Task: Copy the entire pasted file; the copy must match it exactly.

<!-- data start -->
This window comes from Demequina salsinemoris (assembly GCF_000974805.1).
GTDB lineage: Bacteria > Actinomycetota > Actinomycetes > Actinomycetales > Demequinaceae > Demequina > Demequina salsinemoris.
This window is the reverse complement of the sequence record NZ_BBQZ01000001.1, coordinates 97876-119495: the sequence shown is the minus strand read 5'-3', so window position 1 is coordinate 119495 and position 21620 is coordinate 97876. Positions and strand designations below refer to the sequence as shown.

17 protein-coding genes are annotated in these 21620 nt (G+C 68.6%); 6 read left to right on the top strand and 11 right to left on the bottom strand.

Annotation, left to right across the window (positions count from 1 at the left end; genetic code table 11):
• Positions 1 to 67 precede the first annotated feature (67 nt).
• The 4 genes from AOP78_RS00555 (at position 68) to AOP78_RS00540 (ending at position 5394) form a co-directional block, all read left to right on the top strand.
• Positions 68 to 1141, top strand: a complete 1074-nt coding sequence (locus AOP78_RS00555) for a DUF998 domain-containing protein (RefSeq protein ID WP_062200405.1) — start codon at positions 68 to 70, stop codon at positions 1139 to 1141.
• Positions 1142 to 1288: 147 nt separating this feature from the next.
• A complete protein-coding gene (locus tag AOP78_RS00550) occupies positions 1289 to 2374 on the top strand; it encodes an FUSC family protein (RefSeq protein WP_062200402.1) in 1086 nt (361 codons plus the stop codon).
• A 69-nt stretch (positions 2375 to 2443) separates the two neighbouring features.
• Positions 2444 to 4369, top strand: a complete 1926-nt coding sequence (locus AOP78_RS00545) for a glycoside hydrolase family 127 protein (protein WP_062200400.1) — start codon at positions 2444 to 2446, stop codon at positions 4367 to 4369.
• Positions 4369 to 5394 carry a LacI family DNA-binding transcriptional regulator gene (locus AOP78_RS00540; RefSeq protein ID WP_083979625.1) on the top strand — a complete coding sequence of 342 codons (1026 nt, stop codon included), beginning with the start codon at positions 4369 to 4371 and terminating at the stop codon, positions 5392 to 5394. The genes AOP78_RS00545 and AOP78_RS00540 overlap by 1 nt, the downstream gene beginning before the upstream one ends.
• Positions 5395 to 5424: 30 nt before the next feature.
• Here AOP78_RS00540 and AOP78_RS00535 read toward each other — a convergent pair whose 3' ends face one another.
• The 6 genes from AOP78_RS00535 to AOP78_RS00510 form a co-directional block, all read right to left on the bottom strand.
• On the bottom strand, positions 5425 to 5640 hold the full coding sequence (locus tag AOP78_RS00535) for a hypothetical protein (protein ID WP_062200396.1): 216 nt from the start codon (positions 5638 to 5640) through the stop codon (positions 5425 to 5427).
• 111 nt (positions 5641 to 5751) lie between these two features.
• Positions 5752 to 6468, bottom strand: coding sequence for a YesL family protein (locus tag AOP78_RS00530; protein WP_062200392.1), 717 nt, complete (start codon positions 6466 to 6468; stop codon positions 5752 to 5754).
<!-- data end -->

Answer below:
This window comes from Demequina salsinemoris (assembly GCF_000974805.1).
GTDB lineage: Bacteria > Actinomycetota > Actinomycetes > Actinomycetales > Demequinaceae > Demequina > Demequina salsinemoris.
This window is the reverse complement of the sequence record NZ_BBQZ01000001.1, coordinates 97876-119495: the sequence shown is the minus strand read 5'-3', so window position 1 is coordinate 119495 and position 21620 is coordinate 97876. Positions and strand designations below refer to the sequence as shown.

17 protein-coding genes are annotated in these 21620 nt (G+C 68.6%); 6 read left to right on the top strand and 11 right to left on the bottom strand.

Annotation, left to right across the window (positions count from 1 at the left end; genetic code table 11):
• Positions 1 to 67 precede the first annotated feature (67 nt).
• The 4 genes from AOP78_RS00555 (at position 68) to AOP78_RS00540 (ending at position 5394) form a co-directional block, all read left to right on the top strand.
• Positions 68 to 1141, top strand: a complete 1074-nt coding sequence (locus AOP78_RS00555) for a DUF998 domain-containing protein (RefSeq protein ID WP_062200405.1) — start codon at positions 68 to 70, stop codon at positions 1139 to 1141.
• Positions 1142 to 1288: 147 nt separating this feature from the next.
• A complete protein-coding gene (locus tag AOP78_RS00550) occupies positions 1289 to 2374 on the top strand; it encodes an FUSC family protein (RefSeq protein WP_062200402.1) in 1086 nt (361 codons plus the stop codon).
• A 69-nt stretch (positions 2375 to 2443) separates the two neighbouring features.
• Positions 2444 to 4369, top strand: a complete 1926-nt coding sequence (locus AOP78_RS00545) for a glycoside hydrolase family 127 protein (protein WP_062200400.1) — start codon at positions 2444 to 2446, stop codon at positions 4367 to 4369.
• Positions 4369 to 5394 carry a LacI family DNA-binding transcriptional regulator gene (locus AOP78_RS00540; RefSeq protein ID WP_083979625.1) on the top strand — a complete coding sequence of 342 codons (1026 nt, stop codon included), beginning with the start codon at positions 4369 to 4371 and terminating at the stop codon, positions 5392 to 5394. The genes AOP78_RS00545 and AOP78_RS00540 overlap by 1 nt, the downstream gene beginning before the upstream one ends.
• Positions 5395 to 5424: 30 nt before the next feature.
• Here AOP78_RS00540 and AOP78_RS00535 read toward each other — a convergent pair whose 3' ends face one another.
• The 6 genes from AOP78_RS00535 to AOP78_RS00510 form a co-directional block, all read right to left on the bottom strand.
• On the bottom strand, positions 5425 to 5640 hold the full coding sequence (locus tag AOP78_RS00535) for a hypothetical protein (protein ID WP_062200396.1): 216 nt from the start codon (positions 5638 to 5640) through the stop codon (positions 5425 to 5427).
• 111 nt (positions 5641 to 5751) lie between these two features.
• Positions 5752 to 6468, bottom strand: coding sequence for a YesL family protein (locus tag AOP78_RS00530; protein WP_062200392.1), 717 nt, complete (start codon positions 6466 to 6468; stop codon positions 5752 to 5754).